Contrasting Paths to Small-School Reform: Results of a 5-year Evaluation of the Bill & Melinda Gates Foundationís National High Schools Initiative
by Linda Shear, Barbara Means, Karen Mitchell, Ann House, Torie Gorges, Aasha Joshi, Becky Smerdon & Jamie Shkolnik ó 2008
Background/Context: In 2000, the Bill & Melinda Gates Foundation began an ambitious initiative intended to catalyze the fundamental transformation of American high schools. This article summarizes the results of a 5-year national evaluation of the first stage of the foundationís initiative.
Purpose/Objective/Research Question/Focus of Study: This article focuses on two contrasting strategies to small-school reform: starting new small high schools, and converting large schools into smaller learning communities. For each strategy, it reports on the progress of the reform in its first several years, student outcomes, and key implementation factors that shape progress and outcomes for start-up and conversion schools.
Research Design: The evaluation summarized in this article used a mixed-methods design. Data and analyses in this article come from surveys of teachers, students, and school leaders; case study site visits that collected a range of qualitative data; the collection and analysis of teacher assignments and student work; and district records of attendance and achievement.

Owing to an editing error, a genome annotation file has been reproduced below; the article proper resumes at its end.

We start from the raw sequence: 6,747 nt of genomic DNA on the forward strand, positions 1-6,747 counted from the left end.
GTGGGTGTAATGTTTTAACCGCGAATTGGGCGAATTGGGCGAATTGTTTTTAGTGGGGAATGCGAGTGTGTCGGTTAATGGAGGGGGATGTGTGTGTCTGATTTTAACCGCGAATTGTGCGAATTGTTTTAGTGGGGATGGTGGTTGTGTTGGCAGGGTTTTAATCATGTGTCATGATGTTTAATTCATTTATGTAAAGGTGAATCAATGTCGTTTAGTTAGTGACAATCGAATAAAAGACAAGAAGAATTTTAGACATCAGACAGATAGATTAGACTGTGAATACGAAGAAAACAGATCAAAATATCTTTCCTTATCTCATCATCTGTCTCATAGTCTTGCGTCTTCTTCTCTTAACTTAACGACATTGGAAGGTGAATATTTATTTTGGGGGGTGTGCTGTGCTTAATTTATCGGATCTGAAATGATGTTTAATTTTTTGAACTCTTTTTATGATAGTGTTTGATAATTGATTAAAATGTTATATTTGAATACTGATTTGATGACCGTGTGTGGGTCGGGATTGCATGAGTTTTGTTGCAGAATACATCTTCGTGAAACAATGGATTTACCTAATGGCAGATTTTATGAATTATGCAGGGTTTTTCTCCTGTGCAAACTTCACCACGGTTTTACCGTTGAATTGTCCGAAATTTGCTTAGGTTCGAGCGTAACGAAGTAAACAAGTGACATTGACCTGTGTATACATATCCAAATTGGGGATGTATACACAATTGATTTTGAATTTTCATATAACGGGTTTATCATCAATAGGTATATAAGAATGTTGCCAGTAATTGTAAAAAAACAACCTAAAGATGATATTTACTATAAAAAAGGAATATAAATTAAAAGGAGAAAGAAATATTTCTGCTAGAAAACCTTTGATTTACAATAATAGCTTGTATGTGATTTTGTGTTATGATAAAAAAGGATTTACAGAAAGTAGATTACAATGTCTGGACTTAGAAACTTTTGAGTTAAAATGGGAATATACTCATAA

Findings/Results: Results show that although both strategies have the potential to promote learning environments that are more personalized and that encourage students to work to higher standards, start-up schools in their first several years showed positive results in terms of attendance and some indication of student achievement gains, whereas these outcomes did not emerge for conversion schools during the timeframe of the study.
Conclusions/Recommendations: Results reported by the evaluation must be taken in the context of the typically slow pace of significant educational reform. Despite the many tasks facing start-up schools in their first 3 years and the challenges posed by limited budgets and incompatibilities with district systems, these schools were quickly able to establish strong and supportive school climates without apparent compromise to student academic achievement. Conversion school progress was slowed by an early focus on structural changes and the challenges of equitable reassignment of existing staff and students, with less initial clarity of vision for the learning environment or initial emphasis on instructional change. More evidence is needed concerning the long-term outcomes for students in these schools and the feasibility of creating small schools at scale, and therefore the degree to which either strategy is likely to support the ultimate goal of promoting educational excellence and equity for all high schoolers.
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